Chinese children are quite acquainted with alphabet letters. Many of them wear jackets with American words on their backs. Also, they learn Roman letters when they are taught pinyin, an alphabetic way of writing Chinese words and characters, and they are taught the pinyin spelling of all the characters they learn. Yet, pinyin has not replaced the characters as the way to read in China. If it had, Americans would be able to read Chinese before understanding it.
The children in this first-grade class had started learning English by the Spalding method at the beginning of the semester, had memorized all of the phonograms and spelling rules, and were now learning to read two-syllable words. They learned that every syllable had to have a vowel. The teacher used an overhead projector to write words with an "le" ending, such as lit-tle, ta-ble, ap-ple, mid-dle, etc. They recited the words in unison. And when she questioned individual students, they stood up and answered correctly. It was obvious that after completing this six-year program, these children would be able to read any English word they encountered.
We then sat in back of a fourth-grade class where the teacher was using a whole-word method of teaching English. She held up cards with words, on the back of which were pictures. The words were: fruit, candy, coffee, jacket, bread, juice, milk, animal. The children recited the words in unison as she flashed the cards. Then she called on individual students to identify a word on a card. Most of them got it on the first try. She then put the words in sentences, such as: I like jacket. I like animal. I don't like jacket. The teacher, not being herself fluent in English, did not realize that the sentences required articles or plurals, which do not exist in Chinese. Obviously, this method would seriously limit how many words the children could learn in English.
My host had been trying to convince the curriculum makers to use the phonics method. But the whole-word method was quite entrenched in Chinese schools, and it was an uphill battle to get phonics into these schools.
During the exercise break, I was able to watch from a second story window a school yard full of students, about 500, go through their exercise movements to music. It was quite a sight as all the students performed a rather complex set of movements using arms, legs, and bodies. I asked my Chinese translator how many of these children were on Ritalin. What was Ritalin, he asked. Apparently he had never heard of Ritalin or ADD or ADHD. The idea of drugging children so that they could learn seemed completely incomprehensible to him.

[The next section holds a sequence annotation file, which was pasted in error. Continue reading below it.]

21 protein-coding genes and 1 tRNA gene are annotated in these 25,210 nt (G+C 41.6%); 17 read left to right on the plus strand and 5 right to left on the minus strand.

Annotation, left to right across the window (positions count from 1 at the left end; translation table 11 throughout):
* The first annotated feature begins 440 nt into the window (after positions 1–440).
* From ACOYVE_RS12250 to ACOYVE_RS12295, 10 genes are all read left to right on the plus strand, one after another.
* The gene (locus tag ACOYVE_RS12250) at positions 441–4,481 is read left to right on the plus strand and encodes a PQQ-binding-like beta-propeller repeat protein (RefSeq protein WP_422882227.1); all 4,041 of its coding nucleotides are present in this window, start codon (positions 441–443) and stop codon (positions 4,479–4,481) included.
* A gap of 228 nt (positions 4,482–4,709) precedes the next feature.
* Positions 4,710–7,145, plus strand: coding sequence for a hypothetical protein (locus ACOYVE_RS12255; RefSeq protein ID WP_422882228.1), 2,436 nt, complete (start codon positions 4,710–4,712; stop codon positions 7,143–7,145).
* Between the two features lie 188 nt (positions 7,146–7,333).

The next morning we drove to Tangshan, a city some two hours away by car from Beijing, to visit a school where I could observe children learning to read English by phonics, and also to see how children were taught to read Chinese. The first was a third-grade class of 43 students taught by a young male teacher. He was quite competent, but his accent was too Chinese. The Spalding phonograms were posted on the wall.
The second phonics class was conducted by a female teacher who taught the children that "big" was pronounced "beeg." Yet she was able to pronounce "him," with a short "i", correctly. What was obviously needed were teachers of English from English-speaking countries. But then how many of them would be able to speak Chinese?
I was curious to find out how Chinese children were taught to read their own language. So we were able to sit in the back of a first-grade class and observe. The teacher first taught the children to recite a short poem in Chinese. Then she began to teach each character, or word, separately, using the board to write the character with its pinyin spelling over it so that they could read the word in its two forms. Each character represented a one-syllable word: gu, xing, zuo, shi, tai. She then taught the word meanings.
Since I did not see much of pinyin writing in newspapers or signs, I wondered why it was so underused. Why weren't books written in pinyin instead of characters? The answer is probably that character writing is such an old tradition in China and so much a part of the culture that changing over to an entirely Romanized writing system would encounter great resistance. The characters are instantly recognizable as meanings, while pinyin requires a sounding out process before meaning is extracted.